Winona Republican-Herald, The (Newspaper) - May 10, 1947, Winona, Minnesota W EATHER rliimly c OMICS Full Leased Wire News Report of The Associated Press Member of the Audit Bureau of VOLUME 47. NO. 71 W1NONA. MINNESOTA. SATURDAY EVENING, MAY 10. 1947 FIVE-CENTS PER COPY For the Tops in Adventure Comics Bock Tago Daily FOURTEEN PAGES Build P Armour House Passes Greek Aid Bill, 287 to 107 Attempts to Modify Terms Overridden Conferees to Adjust Senate and House Versions of Measure 1ST Slnclrton The aclmlnis- Creek-Turkish was scaled with ovcr- Congressional approval routine steps remained to ft of American men, ar.cl material Into the two V.r-I.tcrrancan nations to ward off r-iTT-.riiiir.iM encroachment. Ovrrrldlr.K attempt after attempt It? the House early r.'.z'..'. Joined the Senate In en- this new peacetime' foreign committing United States re- ,o stabllii'.n internal affairs tl, out.'.Idr. the western Vote UXT-107 House action on firuil pa.v.age .-.vie u roil rull vote of 'Ml to 107. A of 1-7 Republicans and Democrats upheld the measure. it were recorded Ke- and Rcp- Vlto Murrantonlo of Now JUnr.e member of the V Labor party. The measure :he Semite April 22 by n. vote TO 22. The bill goes back to the Senate now. Presumably a Joint House- Se-.a'e conference committee will for.T.rd to work out the. dlffer- Minor Thev are minor, and there appear- ed doubt on Capitol Hill that -LTei.Tri'.T.'.. would be reached and the to President Truman's early r-.ext are the differences: 1. The Senate version has a prkjimMr, not voted by thr HDUM-. holding thiit the, purposes of the nld program conform wild thow of the fulled Nations charier. 'J. Thr IIouw bill a re- quirement civilians urnl to the two to help ad- minister the program lie screen- ed rr thr Federal Murriiu of In- to mukp ccrtllln of their Invalty to this country. The Senate bill c-oriUlns n. eiciuv ordering Senate confir- mation of the administration who will direct the program. which the House pixss- a c'rid loan to Oreece and Turkey Andersen, An- c'-e-.'-: Drvltt. Hagen. Judd. Muc- Against: lihitnik. Knut- Vv.v'inslri-For: Tirophy, Byrnes, DH'.'-S Kr'-Jc. Kersten. Stevenson. Hull, Murray. O'Konskl, Stamps May Be Valid Earlier To Move Sugar The July 1 sugar f'.r t''i: pounds may be ,-i rminth ahead of time ;i elate may be all nut.stan.dlnc sugar the commodity is grocery shelves ns r. .v 'dc.: reel by 'thf Kovcrn- n development seems In- the country a -short iu-i-> wa'1. a dispute 'he IIlillM' spl'CUll lOOC'.S ln- rornrr-lttt-f and the De- of Agriculture over the A of more sugar to A-.- r.r.-ir.-. this year. 'V.e public couldn't get to satisfy Its sweet tr. so loudly that Investigated the sugar sup- Consequently it forced Arnrulturr to al- :-.-.-.v .-I.-, cxi.-.i ten pounds of sugar N-..M- that tlif public knows it can I...-." tr.e r.uear It has quit com- The troubk: Is. however, have stopped buy- .'.iifflclent, to tlie markft place to of the fear of their stumps. of a Klut of sugar M..T'-l'.ouM-s wr.h clanger that .'.va.'-.on will bring on a rush plugging overtaxed trans- t.'.f i-'.iylrur takes place In will be competing with for railroad curs. serious boxcar shortage in late July. August and r..'.ic: a.s grain mover, out of the J- r. 1 ;-.hould luivc cr.-i r 1.000.000.000 pounds of Tart of it did go, out of the not the amount anllcl- .'.rtcrir.K Ihi- anxiety the public showed lust fall over tliocailon. Senate Committee Votes to Cut Tax By George Claims Bill Rennebohm's Aid Nothing Offered in Hunt for Missing Girl Fort Atkinson, WLs. Acting Governor Oscar tinhm ha-H offcreil the .state's aid In the hunt for eight-year-old Georgia AVeckler. The governor conferred for more than an hour here yester- day with District Attorney l-'raneis Garity anil Sheriff George Terry. They discussed the mysterious disappearance of the blond, bluc-eyctl farm girl, Garity said. Governor Rcnncliohm became Interested In the case from rcail- Inff the newspaper accounts, Garity related. He added that the governor had asked the Jcf- frrson county authorities to "feel free to call on any state depart- ment" for help needed In the nc.-irch. Uiith Giirily and Sheriff Terry nalil no new clues had develop- ed In the case, Spooner Business Block Burns, Loss by lire Friday at a loss of approxi- mately Flames of undetermined origin j swwcpt through Shop, the for Debt Reduction Senator Wal- ter George (D.-Ga.) declared today a income cut approved by the Senate finance committee would leave no surplus to pay on the public debt. The measure, slashinc levies 30 to 10.5 per cent, was voted over George's protest that action should be clulayed until Congress has a bec- .er idea what next year's govern- ment spending will be. It would be effective July 1 in- stead of retroactive to last Janu- ary 1, the date llxed in the House bill, and would limit the cut on In- comes In the range of to to 15 per cent instead of the House version's 20 per cent. GcorKC was defeated in a motion to delay the cfTccUvc date until next January 1 and finally joined the committee's seven Republican mem- bers yesterday in voting to send the bill to the floor, where he reserved the right to oppose it. 5 Democrats Oppose Bill The other five Democrats on the committee voted against the bill. Tho measure Is an amended ver- sion of House bill No. 1, which strfrtcd out as a 20 per cent across- the-board reduction sponsored by Film Star Jane Wyman has been named "Hollywood's Most Attractive Mother" by a group of florists in connection with Mother's day. In private life, the actress is the wife of star Ronald Regan. They have two children and expect another In the fall. the _. Robert G. Cox building housing Bob's Food Mar- ket rv new restaurant, the Spooner Locker Shop, the Dahl furniture store and mortuary, nncl the Jnkou- hek Jewelry store. 1 Forced to Hue their apartment were Mr, and Mrs. Jerome Baran- j-.yk. who lost all their belongings. Also destroyed was the Joseph .Mnrucheck apartment. The Mnru- tchecks at the time were attending .ft funeral in Rugby, N. D. In addition to the store destroyed, 'smoke and water damaged the Palace theater and the Frank Dav- idson building. Six store fronts across the street were scorched and plate glass windows cracked. i Shell Lake and Rice Lake fire departments aided the Spooner de- partmeut. Board of Regents Re-elects Snyder j J. Quln- llvtin of St. Cloud was clectctl sec- Kim! vico-prcsldL'nc of the to 10.5 per cent and re- to last January 1. ncci origin. The most important change made Marucheck'by the Senate committee was dtJay- ing the effective date six months Democrats' New Labor Bill May Delay Final Vote By Marvin IJ. Arrowsmlth Washington Senator Rob- vote Monday on labor including a brand new Billion-Bushel Winter Wheat Crop Forecast Total May Enable U. S. to Surpass '46 Export Quotas A history-mak- ing United States winter wheat crop of bushels is in the making to brighten hopes of the hungry abroad. Materialization of this crop, which was forecast by the Agriculture de- partment yesterday, and an indi- cated spring wheat crop of 000 bushels would give this country a total production of bushels the largest of record. It would enable this country to match if not surpass the bushels it is sending abroad from last year's crop of bush- els. Reports of poor crops in Europe Indicate that there will be an ex- port demand for all the 'United States can spare. Backward Season The bright winter wheat pros- pects were not matched by spring crops. The department, in its monthly report on crop conditions, paid a backward season, marked by excessive moisture and cool weath- er, has greatly delayed seeding ol some spring crops, particularly oats, spring wheat and corn. The department emphasized, how- ever. that little apprehension is felt over the backward season as yet be- cause farmers, with their modern mechanical equipment, can quickly make up delays once good weather arrives. v i "ii May weather permits, the de- ert Taft (R.-Ohio) today clung to partment said, "farmers will shift .ope the Senate can reach a final to rfc, which This could result in a larger aggre- i fashion- tc production, since corn produces _....., _.__j. b L _ _____xv.nn per cent on all above 1, f I. The rye crop was forecast unsuccessful fight against the Taft bill told the Senate the new meas- ure' carries out "all the recom- mendations" of Mr. Truman on la- bor legislation, and covers some other matters as well. It is con- siderably milder thnn the commit- tee bill which several Democrats have predicted the President would1 Taft Protests Introduction of the Murray bill brought an angry protest from Taf5, who accused Its sponsors of "completely dilatory" tactics in waiting through 11 days of Senate debate on labor legislation to in- troduce the measure. Taft said he felt he would be "justified" in moving to table the bill, which would have the effect of ktl'.ing it. Tills brought a stormy protest by Democrats. Murray said Taft being Senator Scott J. liu i j u wi 24 662 000 bushels compared wltn last year's abnormally small crop of 18 685 000 bushels and with the ten-year average of Milk production In April was re- ported at pounds com- (Continued on Tago 2, Column 6) CHOPS would be adopted before night-' such timely questions as tax at reduction, budget-cutting, labor les- and aid to Greece nnd as, duced in the legislature by the as- sembly's elections committee to pro- hibit the publication of information J._ I i-nif Ing. The Senate committee wrote oeing umuu, ouimuui regents the 15 per cent bracket. Tlie (IiU, said it wasn't Mho board's arnual meet-.had spread the 20 per cent senator Carl A. Hatch (N. M.) ,t the boards annual meet ,------__. S1 5nn u tad tastc." And when Senator Claude Pep- per (D.-Fla.) suggested that maybe Taft had not meant what he said, the Ohlonn shot back sharply: "I meant to say exactly what I Qulnlivun succeeds of the board, nydcr of Mln-wcre rc-eluet-s George W. who. however, the over all incomes between and S302.3DB. In addition, taxpayers over 65 years of age would get an extra S500 exemption, regardless of whether they had income, such as social security benefits, otherwise exempt from tax. One Amendment Passed Before this the Senate had taken this action on major amend- ments to the Taft bill: J. Defeated, 02 to U8, a pro- posal by Senator Joseph Ball (R.-Minn.) to let private em- ployers seek injunction against jurisilictional strikes and sec- ondary boycotts. 2. Adopted, 62 to 26, ;v Taft- baekcd proposal allowing em- ployers to sue unions for dam- ages resulting from jurisdic- tional strikes and secondary boycotts. (A secondary boycott is a union, attempt to hit indirectly at an em- ployer by forcing other employers to quit dealing with him. The most common type of Jurisdictional strike stems from, a dispute between un- ions as to which should do certain Required Health Insurance Asked In Wisconsin Madison, Wis. bill intro- Permit Given By Federal Housing Unit 15-Acre Site in East End Acquired Armour Company, of. Chi- cago, of the nation's "Biff Five" packers, has been granted per- mission to construct a. fertilizer production plant in Wi- nona, it was announced today in Washington by the office of the federal housing expediter. The Housing expediter said lh.it: a permit had been granted for the construction of "Armour fertilizer works" because it will "increase pro- duction of essential foods." The plant will be constructed on a 15-acre tract already acquired by the company near the southern end of the Burlington bridge in the East; End. It is -understood that Armour will build substantial dock facilities, since much of its raw materials will come up the river. J. R. Chappell. chairman of the industrial committee for the Wi- nona Association of Commerce, which has been cooperating with Armour officials for more than a. year, said that the committee had been requested to withhold tem- porarily details of the new Winona. industry. He added that an an- nouncement of the details will bo made later. Announcement of Armour's com- ing to Winona for construction a farm fertilizer plant Is the sec- ond such enterprise choosing Wl- nona within a year and n. half. In. December, lfl-15 Northwest Cooper- ative Mills. Inc., Minneapolis, an- nounced that it would build a plant to cost about on a flvc- acre tract north of the North West- ern shops. The Johnson Construction Com- pany, Winona, has been awarded the contract for the construction. The office building and the founda- tion for the plant were built diniruc 1946, but shortage of steel de- layed construction of the plant. Much, now on the site. Turkey. The frroup, comprising G.O.P. slate chairmen from 13 Midwestern states and four Rocky Mountain states, has been Influential in party policy planning in the past. Harry Crane of Topeka, acting state chairman for Kansas, a mem- ber of the Midwest group's policy committee, said there would be no formal views expressed or. a presi- dential candidate for 1S4S. Stasscn Mentioned But there was plenty of specula- tion about 1048 among the members hotel rooms last night. Two inures that cropped up, in addition to the most-mentioned "Big Four of Governor Thomas Dewey of New York; Senators Robert A. Taft and: Three Red Wing Preston Senator Residents Shot in Ellsworth Brawl Ellsworth, Wis. lowing a shooting affray Friday. Two women and a man. wo women ana AT Larson. Preston. Wing, Minn., area residents, sui.- succccd M_ j. Galvln. Winon.t. fercd superficial wounds from bul- wno rctired, the committee named. hotel rooms last night. Two ]ets fired by Reno in an Senator Thomas F. Welch, Buffalo. names that cropped up. in addition Uempt to breaK Up a tavern row to the commission on interstate co- main is Interim Committee St. Paul The state senate committee on committees, meeting Jim Reno, bar- Friday in the office of Senator tender at a nearby nightspot, was Orr, held today on a charge of assault commi with intent to do bodily harm, fol- Interim commissions. Among those named to the proup which will study proposed revision. Red of the state constitution was Sena- Arthur H. Vandenberg and former! Hyde. 39: Joyce Anderson, 25, arjd. r Harold E- were! regarding any" state income tax re- Minnesota Governor Harold Alljrn_ 3Q. Both women were turns, except statistics by the de-jStasscll were General Dwisnt u. wlth ]CK wounds. Allyn nartment of taxation, will be one Elsenhower, army ol siaii, ,_ of the scores of measures to be and Representative Charles Hal- lican leader was treated for a shot in the fore- of the scores o meas an ep considered at- legislative hearings lcck of Indiana, Republican leader cresenta- next week. ex w. The bill will be heard before the .tives. c of the U. S. House of Rcpresenta- taxation'committee Tuesday. Pres- ent law now permits public inspec- tion of such returns. Health Insurance A compulsory health insurance bill has been scheduled for a hear- ing before the public welfare com- mittee Wednesday. The measure proposes to create a state health Insurance fund to which nil em- ployed persons would be required to contribute one and one-half per cent of salaries or wages for pre- paid medical care. Employers would Vvlo. Most of the larger states had their favorite sons and if all those mentioned go to the convention wire at Philadelphia a little more than a year from now there will have to be considerable jockeying to get a winner. Kansas Backs Eisenhower It was Crane who brought up Eisenhower's name. He told a re- porter that if the Kansas-born gen- eral would be available the Kansas Tells of Fight Killed in Off Empire State New Solomon Ross- ibach. 54-year-old diamond dealer. proprict scene started by three Bed Wing youths known to her as "Mickey AlJyn" and "Whitey." "One of them started the fight with a boy named Mrs. Anderson said. She said she told Perkins to go upstairs und that when "Bergo" nnd -Mickey" started to follow, Kcno fired at the floor four times. era.1 wouiu ou uvanuu.u njt- delegation would strongly support I Tnc Bond Set nt Sl.OOO him. Eisenhower has said on sey- to jump from the observation, tower on the floor above. A friend said he had been ill for sometime and despondent over re- cent financial reverses. Weather na'd medica care. mpoy nini. match the employe's contribution. eral occasions that he does not wish An agriculture committee, be considered for political office. ...j-t-i s-tl.i wli. "Hi rtl rt KtlXtC ..is Wednesday, will hold another hearing on a bill which would per- mit the use of one-tenth of one per cent of benzole acid as a food and beverage preservative. An amendment attached to the bill would limit the use to soft driiks. On Tuesday the labor and man- agement committee will hear argu- ments on a senate proposal enabling insurance companies to invest funds in housing projects. Optional County Government Clark Springer. Indiana chairman, said Ballcck is a "dis- tinct possibility" as a favorite son from Indiana. Willis B. York of Iowa, chairman of the Midwest group, expressed the view that the party's 1948 standard beare rshould "reflect the thinking of the Midwest" since this is the "heart of the Republican party." Sturgeon Bay Cherry Buds Due Memorial Day were struck by rico- cheting bullets when Reno fired the floor. Joyce Anderson, Mrs. Andersons niece and employe, said she could not identify the youths but stated all "were drunk and picked on" Perkins. District Attorney Kenneth Swan- son. Ellsworth, said Reno was hcldj FEDERAL FORECASTS Winona and cloudiness and warmer tonight: low 48. Mostly cloudy Sunda The First Boatload of United States sailors to go ashor9 during the visit of the aircraft carrier Lcytc to Istanbul. Turkey, approaches the former mosciue of Dolmabache of the sultan's waterfront palace. The palace is being converted into a Turkish navy museum. (A.P. Wircphpto.) Wi. Tho Senate's 62 to 28 vote today against iimeiidlng its general labor legislation to permit individual em- ployers to seek injunctions against Jurlsdlctional strikes and secondary Included: ____jsota For: Joseph Ball. i Against: Edward J. Thye. I Alexander Wi- ley. Against: Joseph McCarthy. The vote on Taft's amendment included: Ball, Thye. McCarthy, Wiley. 11 Killed in Raid on Train in Greece Athens Press dis- patches said today an armed band of more than 100 attacked a passenger train between Trl- polls and Kalamata, killed 11 persons nnd freed 28 Leftist detainees being taken to Kala- mata for trial. would amend the state constitution to permit optional forms of county government will be heard before the senate .Judiciary committee Wednesday. On Wednesday the senate education and public welfare committee will hold 11 hearing on a senate bill requiring that at least three farmers be appointed to the university board of regents. The committee will also hear arguments on the assembly-approved bill authorizing local school boards to require periodic physical examinations of Bay, Wis. Door county's famed cherry trees probably won't blossom out into their full beauty until about Memorial day, according to W. L. Thenell, one of the growers. Last year hundreds of visitors were attracted to peninsula when the blossoms came out 10. The earliest blossom time on record was May 5 in 1942. However, in 1023 the trees didn't bloom until June 14. A bumper crop of pounds of cherries was harvested last year. afternoon 68. Minnesota Considerable cloudi- ness with occasional .showers west portion tonight and over entire state except in extreme southeast por- tion Sunday. Warmer tonight. and warmer to- night, except cloudiness increasing on 51.000 bail and had been unable to furnish the money. Flier Recovering After Leap From Plane Madison. S. Bruised by Sunday partly cloudy, occ rain extreme northwest portion. Somewhat warmer southeast and extreme cast portions. LOCAL WEATHER Official observations for the 24 hours ending at 12 m. today: Maximum. 64: minimum, 33: noon, 64; precipitation, none: sun a sets tonight at sun rises to- McCarthy Refuses to See Vets He Accuses of Being Communists Joseph McCarthy said yesterday he had declined to meet with six war veterans who called at his office be- cause they were communists. Thcs state's junior senator told a I learned the veterans were McCarthy declared, "that changed the picture. "I believe any group such as com- munists, who are dedicated to de- struction of our country, cannot contribute much by way giving 1U1 i UW OO i .10. TEMPERATURES ELSEWHERE flight fr iJLos Angeles Sioux Oil H. JV11IU111 cs Moincs, apparently Pau He leaped at 5.00U ran out of gas, First Lieutenant Kenneth Rowley. Sioux City, recovering from shock in a here today. Rowley. City to DCS his course, -t-iw at about 11 p. m, Friday. Although bruised further when he landed on rocKs, he was able to walk to a highway where he obtained a ride into town. ___ Truman, Farley Talk World Affairs A. lev nnd President Truman chatted Black at, Neillsville for half an hour today on "world! irni conditions." the former postmaster; general reported, and said not a' word about, politics. Farley, former Democratic na- tional committee chairman, told Max. Mm. Pet- li- no 01 35 terview. acnot him for a meeting, 1UVEK UULI.ETIN Flood StnRe 2-i-Kr. StaRe Today Change Red Wing..... H 10.2 .2 Rends Winona tC.P.l 13 10.4 .2 La Crosse 12 10.2 .1 Tributary Streams RIVER FORECAST (From Hastings to The Mississippi will fall slowly throughout this district with aver- age daily falls of .1 foot the next three days below Winona and rn average .2-foot fall from St. Paul t.i Alma. In the absence of hcav> rains, the rate of fall will increase by May 14.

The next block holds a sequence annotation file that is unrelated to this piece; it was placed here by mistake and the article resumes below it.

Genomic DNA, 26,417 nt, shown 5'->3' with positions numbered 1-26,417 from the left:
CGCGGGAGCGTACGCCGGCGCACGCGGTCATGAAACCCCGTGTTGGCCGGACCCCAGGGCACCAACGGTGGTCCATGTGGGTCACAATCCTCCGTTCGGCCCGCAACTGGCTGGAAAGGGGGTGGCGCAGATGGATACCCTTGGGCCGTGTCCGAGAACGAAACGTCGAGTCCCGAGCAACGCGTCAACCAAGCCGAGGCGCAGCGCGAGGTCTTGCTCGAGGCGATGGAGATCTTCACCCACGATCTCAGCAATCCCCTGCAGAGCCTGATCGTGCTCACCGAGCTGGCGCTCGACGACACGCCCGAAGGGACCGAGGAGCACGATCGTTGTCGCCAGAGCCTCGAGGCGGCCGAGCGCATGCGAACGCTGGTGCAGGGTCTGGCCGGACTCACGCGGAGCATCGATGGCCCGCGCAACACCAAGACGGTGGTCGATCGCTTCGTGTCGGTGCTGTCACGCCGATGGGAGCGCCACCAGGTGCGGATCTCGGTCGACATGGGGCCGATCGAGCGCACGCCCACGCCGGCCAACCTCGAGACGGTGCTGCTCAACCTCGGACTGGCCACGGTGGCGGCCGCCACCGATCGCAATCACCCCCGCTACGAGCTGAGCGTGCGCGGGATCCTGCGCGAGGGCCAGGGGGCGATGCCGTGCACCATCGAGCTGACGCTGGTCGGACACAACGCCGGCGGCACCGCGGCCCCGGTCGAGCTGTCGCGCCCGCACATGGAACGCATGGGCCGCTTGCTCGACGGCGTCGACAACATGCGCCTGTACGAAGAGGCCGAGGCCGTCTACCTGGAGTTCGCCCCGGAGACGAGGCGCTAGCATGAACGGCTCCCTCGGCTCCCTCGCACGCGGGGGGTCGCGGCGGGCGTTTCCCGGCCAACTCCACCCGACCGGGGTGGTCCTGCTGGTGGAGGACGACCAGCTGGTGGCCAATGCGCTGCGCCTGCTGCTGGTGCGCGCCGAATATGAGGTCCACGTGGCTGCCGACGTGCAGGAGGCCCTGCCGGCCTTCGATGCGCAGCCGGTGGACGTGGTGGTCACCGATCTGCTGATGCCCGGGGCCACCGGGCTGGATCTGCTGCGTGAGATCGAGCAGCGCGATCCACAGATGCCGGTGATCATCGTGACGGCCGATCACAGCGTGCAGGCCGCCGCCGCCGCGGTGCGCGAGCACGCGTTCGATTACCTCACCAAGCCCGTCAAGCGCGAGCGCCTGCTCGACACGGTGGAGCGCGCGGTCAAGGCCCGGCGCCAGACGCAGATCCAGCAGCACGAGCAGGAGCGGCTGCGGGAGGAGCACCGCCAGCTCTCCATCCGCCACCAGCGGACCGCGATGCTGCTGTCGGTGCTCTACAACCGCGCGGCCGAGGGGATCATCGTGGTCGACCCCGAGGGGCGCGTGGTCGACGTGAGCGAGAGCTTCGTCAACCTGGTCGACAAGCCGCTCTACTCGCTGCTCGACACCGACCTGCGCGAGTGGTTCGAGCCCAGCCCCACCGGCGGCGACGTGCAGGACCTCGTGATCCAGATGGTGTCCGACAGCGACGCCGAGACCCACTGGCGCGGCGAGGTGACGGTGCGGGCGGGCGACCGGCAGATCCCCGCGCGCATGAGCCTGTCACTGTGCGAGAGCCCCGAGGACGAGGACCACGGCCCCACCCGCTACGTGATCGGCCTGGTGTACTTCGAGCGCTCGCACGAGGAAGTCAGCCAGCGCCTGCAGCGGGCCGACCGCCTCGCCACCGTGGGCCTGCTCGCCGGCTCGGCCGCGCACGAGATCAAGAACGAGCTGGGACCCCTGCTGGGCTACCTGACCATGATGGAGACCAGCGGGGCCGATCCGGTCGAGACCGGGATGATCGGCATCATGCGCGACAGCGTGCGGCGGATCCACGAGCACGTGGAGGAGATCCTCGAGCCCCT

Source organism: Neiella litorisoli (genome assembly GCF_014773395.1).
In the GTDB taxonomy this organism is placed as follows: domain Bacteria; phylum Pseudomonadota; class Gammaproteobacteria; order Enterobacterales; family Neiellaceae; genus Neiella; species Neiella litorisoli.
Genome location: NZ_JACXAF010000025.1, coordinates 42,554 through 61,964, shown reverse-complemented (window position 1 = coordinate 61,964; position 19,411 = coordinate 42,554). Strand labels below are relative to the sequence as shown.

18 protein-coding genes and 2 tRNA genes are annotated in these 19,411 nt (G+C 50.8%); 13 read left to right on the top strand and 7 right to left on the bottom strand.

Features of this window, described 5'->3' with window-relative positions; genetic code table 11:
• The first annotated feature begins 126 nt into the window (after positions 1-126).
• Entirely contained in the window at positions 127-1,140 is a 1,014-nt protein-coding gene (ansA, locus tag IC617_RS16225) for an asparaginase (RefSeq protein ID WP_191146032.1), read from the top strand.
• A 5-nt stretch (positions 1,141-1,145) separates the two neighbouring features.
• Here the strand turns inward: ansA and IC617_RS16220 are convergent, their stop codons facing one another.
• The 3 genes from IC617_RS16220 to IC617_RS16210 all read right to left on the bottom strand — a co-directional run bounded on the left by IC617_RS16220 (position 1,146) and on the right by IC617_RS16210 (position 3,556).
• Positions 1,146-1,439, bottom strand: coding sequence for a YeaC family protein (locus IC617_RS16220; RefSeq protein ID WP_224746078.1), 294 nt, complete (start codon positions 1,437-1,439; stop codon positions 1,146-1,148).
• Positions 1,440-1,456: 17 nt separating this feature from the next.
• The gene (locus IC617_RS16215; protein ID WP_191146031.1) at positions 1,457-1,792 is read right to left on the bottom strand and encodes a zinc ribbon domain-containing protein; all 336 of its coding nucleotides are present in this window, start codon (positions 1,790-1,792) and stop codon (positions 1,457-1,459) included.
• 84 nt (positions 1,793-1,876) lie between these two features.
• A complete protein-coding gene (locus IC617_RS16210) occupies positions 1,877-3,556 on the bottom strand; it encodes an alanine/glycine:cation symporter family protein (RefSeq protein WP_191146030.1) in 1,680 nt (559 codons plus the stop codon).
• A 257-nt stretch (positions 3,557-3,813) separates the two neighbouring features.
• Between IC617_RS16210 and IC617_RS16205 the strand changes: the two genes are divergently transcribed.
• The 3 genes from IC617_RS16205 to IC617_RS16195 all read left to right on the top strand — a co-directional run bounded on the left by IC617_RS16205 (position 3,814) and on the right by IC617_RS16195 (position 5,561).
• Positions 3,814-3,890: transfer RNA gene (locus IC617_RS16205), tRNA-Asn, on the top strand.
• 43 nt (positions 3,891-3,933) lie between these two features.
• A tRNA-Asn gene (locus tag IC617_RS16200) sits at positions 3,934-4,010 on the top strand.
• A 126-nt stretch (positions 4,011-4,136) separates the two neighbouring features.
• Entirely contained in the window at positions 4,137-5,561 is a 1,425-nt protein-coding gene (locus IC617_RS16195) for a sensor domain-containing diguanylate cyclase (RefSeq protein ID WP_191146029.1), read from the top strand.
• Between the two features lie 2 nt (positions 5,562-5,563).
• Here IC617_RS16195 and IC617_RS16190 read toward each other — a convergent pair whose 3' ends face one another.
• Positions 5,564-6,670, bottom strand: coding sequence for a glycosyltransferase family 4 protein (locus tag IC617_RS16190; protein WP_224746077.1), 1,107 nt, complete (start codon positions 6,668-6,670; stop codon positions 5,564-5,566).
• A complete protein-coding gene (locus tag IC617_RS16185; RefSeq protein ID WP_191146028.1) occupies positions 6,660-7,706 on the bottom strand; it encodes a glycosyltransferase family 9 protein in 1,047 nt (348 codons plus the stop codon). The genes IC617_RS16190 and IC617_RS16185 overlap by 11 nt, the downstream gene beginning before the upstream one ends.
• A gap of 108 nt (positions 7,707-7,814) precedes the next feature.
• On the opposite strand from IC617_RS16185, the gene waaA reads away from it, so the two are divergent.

Once upon a time newspapers were our main source of information. Now those old newspapers are a reliable source for hundreds of years of history and secrets of the past. Now you can search for people, places, and events without the hassle of sorting through mountains of papers!
Newspaper Archive is the world's largest online newspaper database featuring over 155+ million newspaper pages. Plus our database expands by one newspaper page per second for a total of around 2.5 million pages per month! The value of your membership grows along with it.
Those looking to find out more about their forefathers can empower their genealogy search with Newspaper Archive. Within our massive database, users can search ancestors' names for news stories and obituaries. We must understand our past to understand our future!
24 hours a day Monday-Saturday
Your full introductory membership payment will be credited toward the cost of full membership any time you choose to upgrade!
"It is amazing how easy and exciting it is to access all of this information! I found hundreds of articles about my relatives from Germany! Well worth the subscription!" - Michael S.
"I love this site. It's interesting to read articles about different family members. I've found articles as well as an obituary about an uncle who passed away before I was born, and another about a great aunt. It's great for helping with genealogy." - Patricia T.
"A great research tool. Allows me to view events and gives me incredible insight into the stories of the past." - Charles S.